Thanks
If its just the 2 of you and you don't plan to have friends or family aboard on a very regular basis, I would offer that a 30-34' boat should easily meet your need and you could get by with less if the spouse will let you.

I would offer that a good course of action would be to go used for your first boat and to select the best example on the market of a popular boat. My experience was that my first boat taught me what I really wanted in my next boat so I was glad I bought a boat I could sell for about what I paid for it. Buying a boat you can get out of without getting crushed is not a bad idea for a first boat especially if you don't know exactly what direction you want to go with your sailing. If your wife doesn't like weekend crusing, you may decide a full on club racer is what you want, or conversely you may find you'll only get water time if you go with a big beamed condo boat with tons of galley space, that's great for evenings on the hook. A first boat that compromises too much in either direction will probably disappoint one of you.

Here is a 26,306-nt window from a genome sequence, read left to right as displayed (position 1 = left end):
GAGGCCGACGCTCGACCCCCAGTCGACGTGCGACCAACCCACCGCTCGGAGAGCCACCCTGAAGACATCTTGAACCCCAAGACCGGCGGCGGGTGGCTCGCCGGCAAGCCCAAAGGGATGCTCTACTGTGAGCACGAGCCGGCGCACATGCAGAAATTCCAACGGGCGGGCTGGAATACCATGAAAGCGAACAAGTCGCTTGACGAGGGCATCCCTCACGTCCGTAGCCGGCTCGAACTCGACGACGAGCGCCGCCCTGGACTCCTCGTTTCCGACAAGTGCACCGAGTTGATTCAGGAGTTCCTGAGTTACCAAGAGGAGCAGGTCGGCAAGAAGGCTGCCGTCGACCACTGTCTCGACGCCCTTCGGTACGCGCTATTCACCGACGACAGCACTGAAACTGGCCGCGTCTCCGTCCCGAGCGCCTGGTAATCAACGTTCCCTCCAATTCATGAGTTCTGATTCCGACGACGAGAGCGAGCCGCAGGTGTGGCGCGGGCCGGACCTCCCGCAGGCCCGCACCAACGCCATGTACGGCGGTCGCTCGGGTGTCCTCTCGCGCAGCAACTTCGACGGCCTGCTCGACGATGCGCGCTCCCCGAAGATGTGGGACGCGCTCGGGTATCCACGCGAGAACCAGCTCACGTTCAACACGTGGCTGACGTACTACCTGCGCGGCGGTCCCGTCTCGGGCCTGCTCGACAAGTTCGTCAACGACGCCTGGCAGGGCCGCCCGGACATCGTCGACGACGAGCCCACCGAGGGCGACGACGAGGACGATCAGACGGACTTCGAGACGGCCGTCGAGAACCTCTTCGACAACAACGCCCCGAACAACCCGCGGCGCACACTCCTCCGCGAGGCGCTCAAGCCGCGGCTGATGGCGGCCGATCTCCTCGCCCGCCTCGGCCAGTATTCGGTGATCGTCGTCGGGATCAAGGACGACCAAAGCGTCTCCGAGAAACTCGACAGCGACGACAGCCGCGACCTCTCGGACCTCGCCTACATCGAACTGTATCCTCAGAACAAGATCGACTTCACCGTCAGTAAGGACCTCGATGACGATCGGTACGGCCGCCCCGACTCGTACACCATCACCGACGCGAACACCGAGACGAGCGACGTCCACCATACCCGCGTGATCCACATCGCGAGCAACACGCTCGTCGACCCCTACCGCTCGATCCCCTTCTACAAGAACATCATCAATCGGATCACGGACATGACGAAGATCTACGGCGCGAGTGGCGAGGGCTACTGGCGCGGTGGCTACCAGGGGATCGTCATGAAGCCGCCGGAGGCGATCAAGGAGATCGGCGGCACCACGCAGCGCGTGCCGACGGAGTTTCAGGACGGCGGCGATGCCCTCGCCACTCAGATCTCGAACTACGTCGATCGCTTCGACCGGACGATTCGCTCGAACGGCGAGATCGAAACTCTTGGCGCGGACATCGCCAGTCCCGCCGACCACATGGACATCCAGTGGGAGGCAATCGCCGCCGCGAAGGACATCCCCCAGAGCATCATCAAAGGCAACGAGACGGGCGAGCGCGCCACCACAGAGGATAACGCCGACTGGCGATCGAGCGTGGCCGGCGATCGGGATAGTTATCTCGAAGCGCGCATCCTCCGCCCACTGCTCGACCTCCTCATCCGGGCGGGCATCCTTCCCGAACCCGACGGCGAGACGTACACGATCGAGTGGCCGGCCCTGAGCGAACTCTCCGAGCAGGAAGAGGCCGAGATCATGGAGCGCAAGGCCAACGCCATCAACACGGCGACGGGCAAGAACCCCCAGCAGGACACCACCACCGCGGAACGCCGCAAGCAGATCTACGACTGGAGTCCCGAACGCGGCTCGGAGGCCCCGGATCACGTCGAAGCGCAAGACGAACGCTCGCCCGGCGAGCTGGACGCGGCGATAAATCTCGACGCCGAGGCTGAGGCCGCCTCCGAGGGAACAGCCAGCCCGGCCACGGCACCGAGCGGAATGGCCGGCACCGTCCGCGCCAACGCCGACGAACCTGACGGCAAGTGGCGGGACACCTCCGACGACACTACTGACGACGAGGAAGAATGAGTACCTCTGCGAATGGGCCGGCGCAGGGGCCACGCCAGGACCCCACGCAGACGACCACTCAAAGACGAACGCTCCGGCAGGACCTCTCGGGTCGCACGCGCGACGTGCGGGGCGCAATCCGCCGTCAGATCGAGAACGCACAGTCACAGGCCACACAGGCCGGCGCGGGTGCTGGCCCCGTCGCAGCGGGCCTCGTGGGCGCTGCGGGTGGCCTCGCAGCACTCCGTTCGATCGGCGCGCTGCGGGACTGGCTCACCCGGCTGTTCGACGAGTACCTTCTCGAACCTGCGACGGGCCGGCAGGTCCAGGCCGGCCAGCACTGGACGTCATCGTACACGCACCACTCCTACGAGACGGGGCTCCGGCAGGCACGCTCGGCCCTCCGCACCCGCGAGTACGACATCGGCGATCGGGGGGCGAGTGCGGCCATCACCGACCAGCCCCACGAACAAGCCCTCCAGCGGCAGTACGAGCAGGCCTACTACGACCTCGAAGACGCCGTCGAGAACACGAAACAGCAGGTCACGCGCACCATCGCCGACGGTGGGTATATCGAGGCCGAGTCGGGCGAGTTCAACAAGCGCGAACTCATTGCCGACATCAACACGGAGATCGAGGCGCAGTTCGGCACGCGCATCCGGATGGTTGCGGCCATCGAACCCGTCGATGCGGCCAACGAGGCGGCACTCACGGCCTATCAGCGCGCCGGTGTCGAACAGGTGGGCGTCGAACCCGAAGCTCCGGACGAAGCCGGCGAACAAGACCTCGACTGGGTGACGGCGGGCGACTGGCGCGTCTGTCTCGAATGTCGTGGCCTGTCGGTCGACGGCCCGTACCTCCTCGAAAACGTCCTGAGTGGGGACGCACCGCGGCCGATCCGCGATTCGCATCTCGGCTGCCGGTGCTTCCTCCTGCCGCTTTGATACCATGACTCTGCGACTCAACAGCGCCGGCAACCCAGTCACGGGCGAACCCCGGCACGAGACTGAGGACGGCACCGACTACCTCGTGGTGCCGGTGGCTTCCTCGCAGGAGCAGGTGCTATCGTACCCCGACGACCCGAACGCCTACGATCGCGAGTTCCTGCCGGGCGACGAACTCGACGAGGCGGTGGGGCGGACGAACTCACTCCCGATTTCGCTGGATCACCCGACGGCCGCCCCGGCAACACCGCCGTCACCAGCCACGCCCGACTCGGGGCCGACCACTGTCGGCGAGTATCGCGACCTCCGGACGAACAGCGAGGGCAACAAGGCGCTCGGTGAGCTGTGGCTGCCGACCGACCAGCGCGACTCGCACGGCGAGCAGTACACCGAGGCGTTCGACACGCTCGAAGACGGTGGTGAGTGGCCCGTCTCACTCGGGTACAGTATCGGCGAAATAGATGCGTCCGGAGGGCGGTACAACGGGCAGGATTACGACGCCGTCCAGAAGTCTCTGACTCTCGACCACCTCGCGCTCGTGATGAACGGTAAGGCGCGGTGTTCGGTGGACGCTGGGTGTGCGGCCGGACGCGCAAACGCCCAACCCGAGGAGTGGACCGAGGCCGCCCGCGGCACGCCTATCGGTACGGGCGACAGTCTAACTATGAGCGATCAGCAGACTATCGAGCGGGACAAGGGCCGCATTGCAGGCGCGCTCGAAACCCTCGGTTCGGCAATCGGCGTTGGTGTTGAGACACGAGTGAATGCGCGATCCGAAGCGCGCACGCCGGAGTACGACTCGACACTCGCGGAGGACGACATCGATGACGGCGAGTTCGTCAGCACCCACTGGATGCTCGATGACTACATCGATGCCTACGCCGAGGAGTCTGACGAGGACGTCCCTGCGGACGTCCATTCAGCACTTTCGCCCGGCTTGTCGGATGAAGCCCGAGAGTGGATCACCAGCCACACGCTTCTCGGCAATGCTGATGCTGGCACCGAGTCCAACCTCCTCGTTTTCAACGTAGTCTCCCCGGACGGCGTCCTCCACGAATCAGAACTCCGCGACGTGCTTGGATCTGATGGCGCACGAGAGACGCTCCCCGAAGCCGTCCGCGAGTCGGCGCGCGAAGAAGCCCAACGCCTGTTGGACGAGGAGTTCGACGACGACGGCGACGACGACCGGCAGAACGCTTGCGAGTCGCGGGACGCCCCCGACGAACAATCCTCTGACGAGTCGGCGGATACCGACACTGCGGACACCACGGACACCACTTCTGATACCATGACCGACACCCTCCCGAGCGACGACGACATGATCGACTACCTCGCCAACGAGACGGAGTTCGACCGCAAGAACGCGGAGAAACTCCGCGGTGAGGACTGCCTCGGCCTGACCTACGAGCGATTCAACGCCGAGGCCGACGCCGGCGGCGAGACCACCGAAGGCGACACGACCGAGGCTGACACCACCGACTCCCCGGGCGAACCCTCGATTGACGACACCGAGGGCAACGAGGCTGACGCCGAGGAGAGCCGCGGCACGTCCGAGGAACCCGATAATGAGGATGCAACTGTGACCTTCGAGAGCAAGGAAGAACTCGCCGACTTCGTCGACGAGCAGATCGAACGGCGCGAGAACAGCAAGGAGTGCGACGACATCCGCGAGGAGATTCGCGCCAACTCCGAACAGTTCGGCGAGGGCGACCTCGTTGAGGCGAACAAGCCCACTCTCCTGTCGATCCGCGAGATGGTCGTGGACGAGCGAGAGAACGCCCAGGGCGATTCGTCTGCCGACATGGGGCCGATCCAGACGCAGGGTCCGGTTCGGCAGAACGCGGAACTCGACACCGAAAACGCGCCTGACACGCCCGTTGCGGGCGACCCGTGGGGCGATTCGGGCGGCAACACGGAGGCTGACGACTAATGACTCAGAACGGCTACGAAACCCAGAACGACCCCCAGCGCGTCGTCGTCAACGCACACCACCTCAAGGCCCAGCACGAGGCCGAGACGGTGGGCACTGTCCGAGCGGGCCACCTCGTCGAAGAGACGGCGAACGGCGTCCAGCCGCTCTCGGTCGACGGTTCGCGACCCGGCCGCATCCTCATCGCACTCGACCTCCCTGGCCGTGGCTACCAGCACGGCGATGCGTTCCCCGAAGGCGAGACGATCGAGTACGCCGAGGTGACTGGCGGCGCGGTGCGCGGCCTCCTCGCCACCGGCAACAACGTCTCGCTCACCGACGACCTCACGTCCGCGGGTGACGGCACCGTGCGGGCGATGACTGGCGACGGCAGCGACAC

Good luck with your search, it's a great time to be a buyer. I bought last year and noticed some really nice boats that were well above my price range last year, are right in it now, so asking prices have come down.
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  #4  
Old 12-24-2008
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Assuming the boats are comparable, and that the way you would maintain each is similar (i.e., the work you would do yourself v. hiring a yard), the cost differential between a 28/30/32 most likely is not significant (and of course we all have different views of what is "significant" when it comes to money). You say you've familiarized yourself with things like sails and dockage, so we'll skip that. That takes you to things like bottom paint, larger gear when the time comes for replacement, etc. I just don't think the difference in a few feet will matter. 10' matters, but 2 to 4, probably not.